The Journal of Arthroplasty, Volume 34, Issue 9, 2107 - 2110
Impact of Hip Antibiotic Spacer Dislocation on Final Implant Position and OutcomesGarceau, Simon et al.
Dislocation of dynamic antibiotic hip spacers during the treatment of periprosthetic joint infection is a well-described complication. Unfortunately, the repercussions of such events after reimplantation of the definitive prosthesis remain largely unknown. As such, we devised a study comparing the perioperative and postoperative outcomes of patients having undergone reimplantation with and without spacer dislocation.
A search of our institutional database was performed. Two retrospective cohorts were created: dislocated and nondislocated hip spacers. The radiographic and clinical outcomes for each cohort were collected.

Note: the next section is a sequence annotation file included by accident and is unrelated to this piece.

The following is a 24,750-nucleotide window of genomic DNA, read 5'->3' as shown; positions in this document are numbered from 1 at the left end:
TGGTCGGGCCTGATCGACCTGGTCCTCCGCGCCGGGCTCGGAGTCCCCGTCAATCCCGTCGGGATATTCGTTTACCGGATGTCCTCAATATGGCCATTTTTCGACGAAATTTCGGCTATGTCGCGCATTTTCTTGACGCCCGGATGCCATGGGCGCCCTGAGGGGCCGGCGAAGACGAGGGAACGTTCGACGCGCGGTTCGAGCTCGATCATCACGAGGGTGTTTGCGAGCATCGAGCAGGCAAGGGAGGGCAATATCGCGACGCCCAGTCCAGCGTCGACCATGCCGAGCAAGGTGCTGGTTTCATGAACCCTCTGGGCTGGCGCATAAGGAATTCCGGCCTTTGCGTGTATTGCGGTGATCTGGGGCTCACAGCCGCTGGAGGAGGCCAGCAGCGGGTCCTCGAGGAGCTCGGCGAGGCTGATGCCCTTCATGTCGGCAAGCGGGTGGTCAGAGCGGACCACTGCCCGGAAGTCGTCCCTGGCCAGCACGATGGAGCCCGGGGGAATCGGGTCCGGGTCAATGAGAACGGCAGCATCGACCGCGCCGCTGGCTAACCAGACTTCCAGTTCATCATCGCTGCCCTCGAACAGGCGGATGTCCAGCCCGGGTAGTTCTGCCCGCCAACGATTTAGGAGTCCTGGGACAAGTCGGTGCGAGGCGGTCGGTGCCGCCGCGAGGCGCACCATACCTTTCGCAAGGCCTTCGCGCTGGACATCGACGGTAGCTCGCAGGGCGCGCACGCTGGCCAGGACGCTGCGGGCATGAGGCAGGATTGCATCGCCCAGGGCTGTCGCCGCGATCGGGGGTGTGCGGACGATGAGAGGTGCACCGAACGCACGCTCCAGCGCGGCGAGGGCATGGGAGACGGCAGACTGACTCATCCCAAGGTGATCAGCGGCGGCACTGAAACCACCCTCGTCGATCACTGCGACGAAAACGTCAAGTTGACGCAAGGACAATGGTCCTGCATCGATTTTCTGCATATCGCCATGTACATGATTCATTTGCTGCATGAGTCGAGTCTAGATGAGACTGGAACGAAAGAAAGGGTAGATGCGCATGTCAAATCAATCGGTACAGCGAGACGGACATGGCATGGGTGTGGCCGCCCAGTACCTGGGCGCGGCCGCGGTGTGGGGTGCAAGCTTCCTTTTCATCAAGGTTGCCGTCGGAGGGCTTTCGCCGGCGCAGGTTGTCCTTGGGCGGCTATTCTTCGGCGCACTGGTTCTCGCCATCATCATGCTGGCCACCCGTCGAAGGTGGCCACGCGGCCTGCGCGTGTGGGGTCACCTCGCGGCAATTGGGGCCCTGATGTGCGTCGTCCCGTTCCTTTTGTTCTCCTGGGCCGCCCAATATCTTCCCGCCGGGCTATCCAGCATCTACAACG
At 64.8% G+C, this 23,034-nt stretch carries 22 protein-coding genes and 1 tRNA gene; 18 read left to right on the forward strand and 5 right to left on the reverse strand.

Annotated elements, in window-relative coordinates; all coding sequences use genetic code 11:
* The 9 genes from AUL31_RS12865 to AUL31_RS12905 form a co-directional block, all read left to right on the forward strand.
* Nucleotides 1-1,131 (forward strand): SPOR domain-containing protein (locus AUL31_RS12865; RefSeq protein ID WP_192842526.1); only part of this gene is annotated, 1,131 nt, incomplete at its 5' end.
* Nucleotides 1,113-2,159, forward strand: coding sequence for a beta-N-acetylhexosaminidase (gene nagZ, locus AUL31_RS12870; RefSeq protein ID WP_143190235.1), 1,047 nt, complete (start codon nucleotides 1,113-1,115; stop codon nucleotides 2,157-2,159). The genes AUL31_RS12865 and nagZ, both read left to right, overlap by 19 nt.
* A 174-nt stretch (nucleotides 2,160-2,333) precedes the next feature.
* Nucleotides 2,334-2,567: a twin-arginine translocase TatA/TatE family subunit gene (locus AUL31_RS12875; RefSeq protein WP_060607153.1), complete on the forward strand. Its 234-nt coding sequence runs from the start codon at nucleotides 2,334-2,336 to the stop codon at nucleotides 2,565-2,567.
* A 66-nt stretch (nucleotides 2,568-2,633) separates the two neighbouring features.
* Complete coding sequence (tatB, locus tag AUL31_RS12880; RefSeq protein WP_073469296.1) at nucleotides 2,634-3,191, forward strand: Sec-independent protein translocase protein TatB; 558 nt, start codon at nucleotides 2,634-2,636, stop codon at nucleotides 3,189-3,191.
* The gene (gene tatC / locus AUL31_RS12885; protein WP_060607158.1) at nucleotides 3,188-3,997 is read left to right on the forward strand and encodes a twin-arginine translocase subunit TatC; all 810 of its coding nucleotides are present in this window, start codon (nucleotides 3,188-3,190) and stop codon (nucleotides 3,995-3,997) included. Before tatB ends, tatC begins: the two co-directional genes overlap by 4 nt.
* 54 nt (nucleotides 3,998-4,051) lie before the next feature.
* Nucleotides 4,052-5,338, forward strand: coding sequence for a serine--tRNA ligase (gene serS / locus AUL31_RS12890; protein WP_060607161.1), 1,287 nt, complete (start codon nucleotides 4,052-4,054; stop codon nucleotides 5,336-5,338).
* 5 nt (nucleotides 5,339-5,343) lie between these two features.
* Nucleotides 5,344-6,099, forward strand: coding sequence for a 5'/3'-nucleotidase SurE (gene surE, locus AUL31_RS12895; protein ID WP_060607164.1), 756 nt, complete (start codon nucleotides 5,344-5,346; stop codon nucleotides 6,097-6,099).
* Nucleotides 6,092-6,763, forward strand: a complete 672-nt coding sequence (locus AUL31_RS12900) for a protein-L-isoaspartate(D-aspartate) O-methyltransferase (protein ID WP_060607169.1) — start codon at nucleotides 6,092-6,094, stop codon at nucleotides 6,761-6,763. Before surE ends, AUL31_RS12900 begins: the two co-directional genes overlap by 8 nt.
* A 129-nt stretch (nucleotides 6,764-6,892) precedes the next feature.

The two retrospective cohorts contained 24 patients for the dislocated group and 66 for the nondislocated group. Continuous variables noted to be significantly different between the dislocated and nondislocated groups were as follows: clinical leg-length discrepancy (1.35 cm vs 0.41 cm, P = .027), acetabular center of rotation (1.34 cm vs 0.60 cm, P = .011), total packed red blood cell transfusions (4.05 vs 2.37, P = .019), operative time (177.4 min vs 147.3 min, P = .002), and hospital length of stay (7.79 days vs 5.89 days, P = .018). Categorical variables noted to be significantly different were requirement for complex acetabular reconstruction (58.3% vs 13.7%, P < .001), requirement of constrained liners (62.5% vs 37.3%, P = .040), and dislocation after second stage (20.8% vs 6.1%, P = .039).
Dislocation of dynamic hip spacers leads to inferior clinical results and perioperative outcomes after reimplantation of the definitive prosthesis. Additionally, complex acetabular reconstruction is often required. As such, every effort should be made to prevent hip spacer dislocation.